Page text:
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Presentation Hall ICM - Internationales Congress Center München SEMICON EUROPA > Strategic Materials Conference > Session 2 - Substrates
15:30-15:55 h | ICM - Internationales Congress Center München ICM Room 13a, 1st Floor
Subjects: SEMICON EUROPA
Chairman: Douglas Guerrero (, Brewer Science)
Recent years have seen a lot of experimental effort directed towards integrating photonics with electronics. The Group-IV elements Si and Ge are the dominating materials of semiconductor electronics. However, their application to optoelectronics is limited due to their indirect bandgap and the concomitant low efficiency in optoelectronic applications. Recent experiments have therefore focused on the investigation of GeSn and SiGeSn alloys that could potentially be used as direct bandgap Group-IV-materials for an efficient on-chip integration of photonics and electronics. The relaxed alloy Ge(1-y)Sn(y) has been predicted to become a direct bandgap material for y > 0.073, while pseudomorphic Ge(1-y)Sn(y) is predicted to have a direct bandgap for y > 0.19. A number of experimental studies have been performed to fabricate and characterize Ge(1-y)Sn(y) bulk and quantum well photodetector devices. Because of the large lattice mismatch between Ge and Sn (14 %), the growth of Ge(1-y)Sn(y) alloys with a large percentage of Sn is difficult to achieve on Si and Ge substrates. The ternary alloy SiGeSn allows one to decouple bandgap and lattice constant  and is, therefore, a particularly interesting candidate for optoelectronic applications. Several groups have reported the successful fabrication of SiGeSn alloys by Chemical Vapor Deposition and Molecular Beam Epitaxy; bulk SiGeSn-photodiodes have been fabricated and analyzed. Furthermore, a number of proposals concerning photonic devices such as light-emitting diodes or modulators with Multi-Quantum-Well structures in their active regions have been made. For those devices, additional advantages such as a lower intensity of Auger processes have been predicted. The talk presents results on the growth and characterization of SiGeSn alloys integrated on Si substrates and their use in optoelectronic devices.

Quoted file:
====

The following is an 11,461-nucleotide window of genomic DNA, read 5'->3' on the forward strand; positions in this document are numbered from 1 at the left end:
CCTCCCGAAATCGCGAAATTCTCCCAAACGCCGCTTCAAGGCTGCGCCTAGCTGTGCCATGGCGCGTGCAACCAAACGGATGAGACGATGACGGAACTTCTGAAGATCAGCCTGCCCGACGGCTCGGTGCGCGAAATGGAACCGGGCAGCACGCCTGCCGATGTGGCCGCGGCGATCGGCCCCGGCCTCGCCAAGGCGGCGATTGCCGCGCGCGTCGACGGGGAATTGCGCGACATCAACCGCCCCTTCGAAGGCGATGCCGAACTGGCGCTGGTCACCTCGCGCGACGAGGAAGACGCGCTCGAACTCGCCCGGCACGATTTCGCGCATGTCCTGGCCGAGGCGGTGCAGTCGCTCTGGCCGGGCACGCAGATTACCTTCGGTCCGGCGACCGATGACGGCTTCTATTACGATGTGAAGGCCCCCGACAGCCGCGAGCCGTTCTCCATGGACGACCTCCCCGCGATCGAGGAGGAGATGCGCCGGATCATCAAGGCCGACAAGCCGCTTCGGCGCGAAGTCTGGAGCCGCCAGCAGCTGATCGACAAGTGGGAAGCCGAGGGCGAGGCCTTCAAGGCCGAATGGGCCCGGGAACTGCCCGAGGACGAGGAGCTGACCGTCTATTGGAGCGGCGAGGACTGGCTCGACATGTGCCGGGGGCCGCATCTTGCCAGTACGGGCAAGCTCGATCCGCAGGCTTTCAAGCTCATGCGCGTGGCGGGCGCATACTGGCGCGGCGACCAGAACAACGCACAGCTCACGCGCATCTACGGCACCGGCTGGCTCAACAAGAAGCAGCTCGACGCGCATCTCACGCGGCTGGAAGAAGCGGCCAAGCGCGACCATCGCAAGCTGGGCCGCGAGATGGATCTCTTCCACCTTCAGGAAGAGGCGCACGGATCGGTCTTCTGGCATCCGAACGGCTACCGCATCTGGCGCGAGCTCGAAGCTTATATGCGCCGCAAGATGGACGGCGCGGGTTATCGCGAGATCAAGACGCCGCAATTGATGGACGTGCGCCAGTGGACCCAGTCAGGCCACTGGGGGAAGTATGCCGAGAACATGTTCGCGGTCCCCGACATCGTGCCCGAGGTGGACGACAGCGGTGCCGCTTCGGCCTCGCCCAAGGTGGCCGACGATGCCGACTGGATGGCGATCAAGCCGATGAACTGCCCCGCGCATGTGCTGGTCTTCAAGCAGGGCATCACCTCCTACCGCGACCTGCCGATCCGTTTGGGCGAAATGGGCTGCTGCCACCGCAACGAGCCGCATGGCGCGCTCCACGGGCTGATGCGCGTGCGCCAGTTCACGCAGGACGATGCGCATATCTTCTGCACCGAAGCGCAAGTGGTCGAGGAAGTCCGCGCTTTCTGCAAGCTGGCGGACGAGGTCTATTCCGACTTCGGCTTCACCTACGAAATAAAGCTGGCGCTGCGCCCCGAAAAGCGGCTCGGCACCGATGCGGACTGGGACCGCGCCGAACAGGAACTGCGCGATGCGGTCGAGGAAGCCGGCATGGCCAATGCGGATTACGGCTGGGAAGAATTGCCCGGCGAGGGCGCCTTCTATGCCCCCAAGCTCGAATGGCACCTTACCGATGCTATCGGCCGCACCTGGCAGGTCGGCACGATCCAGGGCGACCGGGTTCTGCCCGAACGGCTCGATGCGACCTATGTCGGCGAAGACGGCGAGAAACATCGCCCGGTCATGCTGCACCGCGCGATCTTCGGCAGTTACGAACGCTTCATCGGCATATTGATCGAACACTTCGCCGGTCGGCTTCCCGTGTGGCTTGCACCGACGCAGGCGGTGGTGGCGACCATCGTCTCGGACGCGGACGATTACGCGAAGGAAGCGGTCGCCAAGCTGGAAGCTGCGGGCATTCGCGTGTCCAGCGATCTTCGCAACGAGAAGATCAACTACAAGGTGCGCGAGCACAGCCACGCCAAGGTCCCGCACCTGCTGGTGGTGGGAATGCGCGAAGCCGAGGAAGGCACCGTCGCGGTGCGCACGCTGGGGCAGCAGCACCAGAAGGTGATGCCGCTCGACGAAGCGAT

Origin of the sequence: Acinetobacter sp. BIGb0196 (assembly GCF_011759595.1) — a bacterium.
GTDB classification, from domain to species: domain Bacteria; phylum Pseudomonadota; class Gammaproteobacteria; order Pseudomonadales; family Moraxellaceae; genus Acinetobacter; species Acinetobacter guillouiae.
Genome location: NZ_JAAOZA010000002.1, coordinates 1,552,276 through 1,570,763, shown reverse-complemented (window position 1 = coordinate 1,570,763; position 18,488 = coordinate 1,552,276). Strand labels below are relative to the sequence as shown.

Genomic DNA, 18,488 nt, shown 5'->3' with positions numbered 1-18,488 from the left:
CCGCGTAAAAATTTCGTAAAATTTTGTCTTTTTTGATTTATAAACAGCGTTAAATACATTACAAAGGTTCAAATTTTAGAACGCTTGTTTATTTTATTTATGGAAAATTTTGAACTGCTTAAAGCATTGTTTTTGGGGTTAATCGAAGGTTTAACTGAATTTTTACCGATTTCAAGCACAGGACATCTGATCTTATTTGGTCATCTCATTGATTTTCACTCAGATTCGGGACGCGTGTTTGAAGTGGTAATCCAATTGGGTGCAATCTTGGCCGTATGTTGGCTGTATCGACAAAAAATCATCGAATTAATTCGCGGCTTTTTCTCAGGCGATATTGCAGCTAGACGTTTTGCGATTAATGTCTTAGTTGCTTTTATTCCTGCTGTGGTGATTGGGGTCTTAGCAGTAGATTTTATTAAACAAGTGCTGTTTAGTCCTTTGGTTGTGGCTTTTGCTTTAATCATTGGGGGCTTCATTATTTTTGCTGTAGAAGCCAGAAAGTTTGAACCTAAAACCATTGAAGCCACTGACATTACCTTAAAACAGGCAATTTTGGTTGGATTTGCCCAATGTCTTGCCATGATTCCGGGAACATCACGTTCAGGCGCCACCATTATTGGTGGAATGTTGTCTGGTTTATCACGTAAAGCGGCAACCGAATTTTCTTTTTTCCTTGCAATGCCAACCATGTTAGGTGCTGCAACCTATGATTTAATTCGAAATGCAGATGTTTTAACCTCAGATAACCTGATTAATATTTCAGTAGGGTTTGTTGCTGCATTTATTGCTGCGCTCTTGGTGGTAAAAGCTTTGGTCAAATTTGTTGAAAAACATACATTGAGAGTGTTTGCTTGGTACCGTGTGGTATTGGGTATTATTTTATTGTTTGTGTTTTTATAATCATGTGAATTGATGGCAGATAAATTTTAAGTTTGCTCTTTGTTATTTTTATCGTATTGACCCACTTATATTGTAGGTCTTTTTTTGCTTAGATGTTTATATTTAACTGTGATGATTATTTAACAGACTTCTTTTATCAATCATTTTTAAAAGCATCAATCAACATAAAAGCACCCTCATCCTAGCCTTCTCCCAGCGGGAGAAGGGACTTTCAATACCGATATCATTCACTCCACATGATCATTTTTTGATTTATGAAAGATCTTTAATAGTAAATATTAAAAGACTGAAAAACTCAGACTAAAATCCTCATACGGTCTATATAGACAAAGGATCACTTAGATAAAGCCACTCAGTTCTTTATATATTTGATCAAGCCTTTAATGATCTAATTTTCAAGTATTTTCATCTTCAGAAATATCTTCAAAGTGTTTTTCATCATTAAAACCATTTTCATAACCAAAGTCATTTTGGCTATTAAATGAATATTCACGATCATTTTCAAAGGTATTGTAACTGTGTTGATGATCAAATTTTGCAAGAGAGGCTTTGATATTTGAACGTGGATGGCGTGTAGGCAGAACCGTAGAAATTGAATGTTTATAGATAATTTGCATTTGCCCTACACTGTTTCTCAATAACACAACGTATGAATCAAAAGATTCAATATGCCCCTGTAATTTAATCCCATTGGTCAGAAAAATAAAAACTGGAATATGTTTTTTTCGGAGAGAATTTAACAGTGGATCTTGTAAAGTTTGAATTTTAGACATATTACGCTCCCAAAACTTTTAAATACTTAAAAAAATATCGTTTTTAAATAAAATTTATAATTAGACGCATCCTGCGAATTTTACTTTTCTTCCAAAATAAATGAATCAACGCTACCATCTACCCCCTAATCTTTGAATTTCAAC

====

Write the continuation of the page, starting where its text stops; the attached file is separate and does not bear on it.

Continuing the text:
Jörg Schulze studied experimental physics at the TU of Braunschweig, Germany. In 2000 he received his PhD in Electrical Engineering from the Electrical Engineering & Information Technology Faculty of the University of the German Federal Armed Forces Munich with a dissertation on Boron surface phases and Esaki-like tunneling transistors. From the same faculty he received in 2004 his post-doctoral degree (Habilitation) in Semiconductor Physics and Microelectronics. He was active as Senior Consultant for Technical Risk Management and as Head of Competence Field “Robust Design Optimization” in Siemens Corporate Technology (2005-2008). Since 2008 he has been working at the University of Stuttgart, Germany, as Professor of Electrical Engineering and Head of the Institute of Semiconductor Engineering. He authored more than 200 peer reviewed articles, two book chapters and two books.